A leopard skin-clad Bet Gilroy has just pulled her last pint in the Rovers Return, Cliff Richard has just been made a Knight of the Realm and you’re in a huge queue outside a former sunday school in an area that is now known as Deansgate Locks awaiting the opening of a brand-new night… Funkademia.
It’s 1995 and much of the city’s clubbing scene is still in the sweaty clutches of house music, as The Hacienda clung on for dear life over on Whitworth Street and other clubs attempted to ride the wave and emulate it’s cultural (but not financial) success.
But there was something new and exciting set to begin at The Boardwalk, and what begun on that cold, dark evening 24 years ago is still as popular as it ever was. Funkademia had arrived and it was here to stay.
Now officially the city’s longest running club night, founder of Funkademia, Dave Payne, has described the night as a ‘chronological history of soul’ with a collective of DJ’s playing the very best in soul, funk, disco and hip-hop, with a touch of R’n’B and house classics thrown in for good measure.
Back in 1995 though, it was all about New Jack Swing, a fusion genre that originated in 1986 from Janet Jackson’s third studio album Control, and subsequently entered club consciousness over subsequent years.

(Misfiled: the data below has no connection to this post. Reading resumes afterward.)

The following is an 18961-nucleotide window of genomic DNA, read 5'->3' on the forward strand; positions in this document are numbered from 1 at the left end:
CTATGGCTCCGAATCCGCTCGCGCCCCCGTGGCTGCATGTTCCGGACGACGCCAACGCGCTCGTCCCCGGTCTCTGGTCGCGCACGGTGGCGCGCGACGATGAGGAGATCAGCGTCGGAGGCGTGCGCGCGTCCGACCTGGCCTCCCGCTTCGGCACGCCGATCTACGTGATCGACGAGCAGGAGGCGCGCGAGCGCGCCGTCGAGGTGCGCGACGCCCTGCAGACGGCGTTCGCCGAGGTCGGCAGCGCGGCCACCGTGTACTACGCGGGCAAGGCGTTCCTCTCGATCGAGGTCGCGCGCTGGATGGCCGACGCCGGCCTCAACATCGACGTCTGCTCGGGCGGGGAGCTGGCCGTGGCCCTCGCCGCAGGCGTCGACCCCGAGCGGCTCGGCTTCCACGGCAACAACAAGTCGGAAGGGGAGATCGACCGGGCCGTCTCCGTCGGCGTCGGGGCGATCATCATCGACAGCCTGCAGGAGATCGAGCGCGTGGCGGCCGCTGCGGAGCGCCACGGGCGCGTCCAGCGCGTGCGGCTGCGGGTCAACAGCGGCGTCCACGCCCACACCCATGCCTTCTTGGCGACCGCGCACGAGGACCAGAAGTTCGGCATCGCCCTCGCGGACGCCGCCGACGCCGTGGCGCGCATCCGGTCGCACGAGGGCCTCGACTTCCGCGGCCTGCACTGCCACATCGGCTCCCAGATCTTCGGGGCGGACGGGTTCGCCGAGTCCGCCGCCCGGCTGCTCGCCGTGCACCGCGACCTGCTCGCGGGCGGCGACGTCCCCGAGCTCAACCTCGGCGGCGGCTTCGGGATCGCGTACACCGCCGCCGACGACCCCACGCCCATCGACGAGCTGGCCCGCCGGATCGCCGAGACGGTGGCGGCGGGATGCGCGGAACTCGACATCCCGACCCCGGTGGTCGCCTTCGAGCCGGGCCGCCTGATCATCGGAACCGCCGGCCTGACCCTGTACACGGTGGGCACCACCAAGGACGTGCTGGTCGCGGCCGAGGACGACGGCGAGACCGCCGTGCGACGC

By the time Funkademia had opened, New Jack Swing was proving highly popular in the city, offering up a more urban musical experience than the typical house classics that were blaring out of speakers across the city.
This movement, coupled with classic funk and soul from the 70’s and 80’s, proved to be clubbing catnip for Funkademia and the hundreds of Mancunians that would queue up and dance all-night, whatever the weather.
But as New Jack Swing made way for newer musical sounds, as did Funkademia – riding the wave of what the city wanted and what the city was dancing to. As they moved to The Attic in 1996 and then the larger Subspace in 2000, Funkademia continued to be packed out every week.
By around 2007 Funkademia had moved a few times more, firstly to Zumebar on Oxford Road and then to One Central Street (after a short hiatus for Dave to concentrate on his family). It was here that Funkademia added more DJ’s to their roster, including Good for the Soul team Jamie Scahill and Keith Griffiths – both of who are heavily involved in the night to this day.
It was also here that Funkademia added some true soul and funk legends to their roster, with some unforgettable nights with the likes of Norman Jay and Greg Wilson hitting the decks.
2009 saw One Central Street close their doors and so Funkademia was forced to move once again, this time to the other end of town to Mint Lounge, right in the heart of the city’s Northern Quarter.
Mint Lounge offered up a fantastic basement space which to this day is still full every single Saturday. With a dedicated and loyal following, the night continues to grow from strength to strength, providing the city not just with a ‘chronological history of soul’ but also with a chronological history of Manchester’s clubbing scene.
Any night that has survived for 24 years and continues to be just as popular and busy as it was back in October 1995 must be doing something right. And if you’re wondering what that ‘something’ is – just ask anyone down in Mint Lounge on a Saturday – they’ll be more than happy to tell you.
Every Saturday at Mint Lounge